Wood-burning is a fun and relaxing art medium, where you can take a piece of wood, and together with some special wood-burning tools and a great idea, you can burn amazing designs onto a piece of wood. If you want to start wood-burning for the first time, it may be a little intimidating, but in this article, we will be giving you some wood-burning tips and techniques to help you create that special and beautiful project.
Table of Contents
- 1 What Is Wood Burning?
- 2 Types of Tips
- 3 Types of Wood
- 4 Wood-Burning Tips and Techniques for Smooth Results
- 5 Frequently Asked Questions
What Is Wood Burning?
Wood burning art or “Pyrography” as it is also called, is the art of decorating a piece of wood by burning marks into it using a heated object like a poker, or metal pen. It literally translates to writing with fire and officially dates back as far as 206 BC. By using different types of pens, or tips, you will be able to create a wide selection of brushstrokes that produce different effects. By applying different pressures to the pen tips, you will be able to achieve various color tones. Before you start with your wood-burning experience, you must understand all the materials and tools you will need to make your project special.
You need to invest in the right tools and equipment, or you will experience problems and will not get the results you want.
Wood Burning Tools
You need to have a wood-burning tool that will allow you to draw letters or any type of design you want to create. There is a variety of wood-burning tools, sets, and kits available, making it very difficult to choose. We are now going to help and share with you some factors to consider when purchasing a wood-burning tool.
Type of Wood-Burning Tool
A wood-burning tool is very similar to a soldering iron and needs to be lightweight, easy to hold, and easy to manipulate. It must have a comfortable handle that has a groove for your finger that reduces fatigue and allows you to work for extended periods. You should also be able to draw letters and designs, making them multifunctional.
Also, it should come with a stand to hold it when it is hot.
When you buy a wood-burning kit, it is important how many pieces it contains, as that will determine the value of the wood-burning kit. The more pieces the better the kit will be, some kits contain as many as 50 to 72 pieces. The more common pieces that a kit has includes different types and sizes of tips and pens. However, if you are a beginner, it may be advisable to select a wood-burning kit with fewer pieces like one pen, and only a few different size tips.
Power Needed for a Wood-Burning Tool
It is very important that when buying a wood-burning tool, you know how much power it can produce, which is measured in watts. This will indicate what power source you will need to charge the tool, and it will also give you an indication as to how hot the tool can get. If you are going to use the tool often, it will also indicate how much extra you will be adding to your electricity bill. The power factor for good quality wood-burning tools is always on a higher wattage level, as the tool requires more wattage to operate properly, as well as control the many different features that you can apply.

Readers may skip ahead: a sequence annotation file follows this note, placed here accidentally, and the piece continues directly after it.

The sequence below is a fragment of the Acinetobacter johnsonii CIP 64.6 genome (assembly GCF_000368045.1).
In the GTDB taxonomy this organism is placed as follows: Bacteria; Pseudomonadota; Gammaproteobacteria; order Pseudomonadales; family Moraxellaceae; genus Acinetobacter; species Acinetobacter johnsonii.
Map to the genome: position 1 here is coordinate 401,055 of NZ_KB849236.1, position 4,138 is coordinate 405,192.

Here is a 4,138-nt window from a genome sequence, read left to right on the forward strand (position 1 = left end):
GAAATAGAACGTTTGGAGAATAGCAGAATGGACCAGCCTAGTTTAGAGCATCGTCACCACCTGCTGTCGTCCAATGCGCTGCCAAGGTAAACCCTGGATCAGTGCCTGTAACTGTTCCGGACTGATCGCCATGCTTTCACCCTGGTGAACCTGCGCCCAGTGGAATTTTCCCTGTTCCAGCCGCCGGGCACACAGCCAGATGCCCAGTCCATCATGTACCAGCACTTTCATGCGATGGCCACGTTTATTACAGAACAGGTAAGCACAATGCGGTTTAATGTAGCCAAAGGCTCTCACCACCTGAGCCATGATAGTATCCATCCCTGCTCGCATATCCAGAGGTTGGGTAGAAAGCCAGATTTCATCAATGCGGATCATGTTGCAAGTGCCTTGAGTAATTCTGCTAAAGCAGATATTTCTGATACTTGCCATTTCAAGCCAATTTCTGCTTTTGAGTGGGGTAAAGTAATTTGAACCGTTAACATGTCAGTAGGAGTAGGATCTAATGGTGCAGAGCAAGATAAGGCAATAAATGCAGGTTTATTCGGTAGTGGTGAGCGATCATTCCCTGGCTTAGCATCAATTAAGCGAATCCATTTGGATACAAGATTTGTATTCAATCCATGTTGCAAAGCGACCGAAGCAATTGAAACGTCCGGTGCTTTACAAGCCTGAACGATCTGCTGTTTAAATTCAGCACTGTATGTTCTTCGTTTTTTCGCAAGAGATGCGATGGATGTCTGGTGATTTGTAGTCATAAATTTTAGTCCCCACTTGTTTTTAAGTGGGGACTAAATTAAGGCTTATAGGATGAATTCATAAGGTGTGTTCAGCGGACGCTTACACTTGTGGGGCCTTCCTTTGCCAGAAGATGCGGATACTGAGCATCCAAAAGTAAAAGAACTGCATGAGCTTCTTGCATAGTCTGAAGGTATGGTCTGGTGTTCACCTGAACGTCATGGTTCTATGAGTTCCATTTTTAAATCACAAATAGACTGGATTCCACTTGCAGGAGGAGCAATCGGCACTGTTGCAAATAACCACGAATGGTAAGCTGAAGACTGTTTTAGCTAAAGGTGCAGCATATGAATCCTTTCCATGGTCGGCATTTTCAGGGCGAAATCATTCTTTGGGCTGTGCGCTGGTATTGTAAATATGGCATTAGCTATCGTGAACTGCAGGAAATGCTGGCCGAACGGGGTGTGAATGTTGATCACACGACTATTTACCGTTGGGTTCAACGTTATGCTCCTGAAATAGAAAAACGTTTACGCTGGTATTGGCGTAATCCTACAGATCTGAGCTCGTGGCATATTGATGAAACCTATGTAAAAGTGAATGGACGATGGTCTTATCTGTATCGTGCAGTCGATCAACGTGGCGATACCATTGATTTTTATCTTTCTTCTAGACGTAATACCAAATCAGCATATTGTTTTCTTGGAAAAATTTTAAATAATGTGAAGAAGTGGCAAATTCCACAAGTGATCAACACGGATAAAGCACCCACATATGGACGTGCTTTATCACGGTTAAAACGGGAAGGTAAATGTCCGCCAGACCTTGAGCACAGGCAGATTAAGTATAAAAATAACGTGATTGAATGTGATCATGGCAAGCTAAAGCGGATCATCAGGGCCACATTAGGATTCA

For example, a lower-wattage tool is a better option to use when burning leather and not wood.
The temperature range for most wood-burning tools varies, but the average temperature range is 392 to 752 degrees Fahrenheit. This temperature range will enable you to burn your designs lightly into soft wood or carve your designs into hardwood. However, a very low temperature is required if you want to burn your designs into plastic. However, temperatures of 900 degrees Fahrenheit, or higher, are necessary when burning into ceramics or leather, as well as hardwoods.
Prices for Wood-Burning Tools
Wood-burning tools are not often sold individually but come in kits that include the tool, different tips, and many other items. Depending on the number of pieces you have in a kit, and the different qualities of the kits, the price will vary. If you are a beginner then the lower-priced kits are perfect.
For the more experienced wood burner, a higher-priced kit is advised.
Types of Tips
There are many different types of tips that you can use, each type of tip having a different function. Some you use for drawing lines and shapes, while others are used for things like shading. Each tip allows you to apply different techniques, so let us consider some of these tips and what they are used for.
Universal or Chisel Tip
This is the most common of the different tip types and is supplied with most of the kits or sets. The universal tip can do almost everything that the other woodburning tips can do, but it is not recommended that you use it for everything. Here are some of its common uses.
- Best used for drawing straight lines and shading
- Makes dots and large block lettering
- Not recommended for curved lines and circles
The calligraphy tip is like the universal tip, but instead of having an ordinary chisel shape, the tip edges are evenly tapered from both sides. When using the tip, it feels like you are using one of those flat-edged permanent markers. Here are some of its uses.
- Best used for drawing straight lines and shading
- Makes large block lettering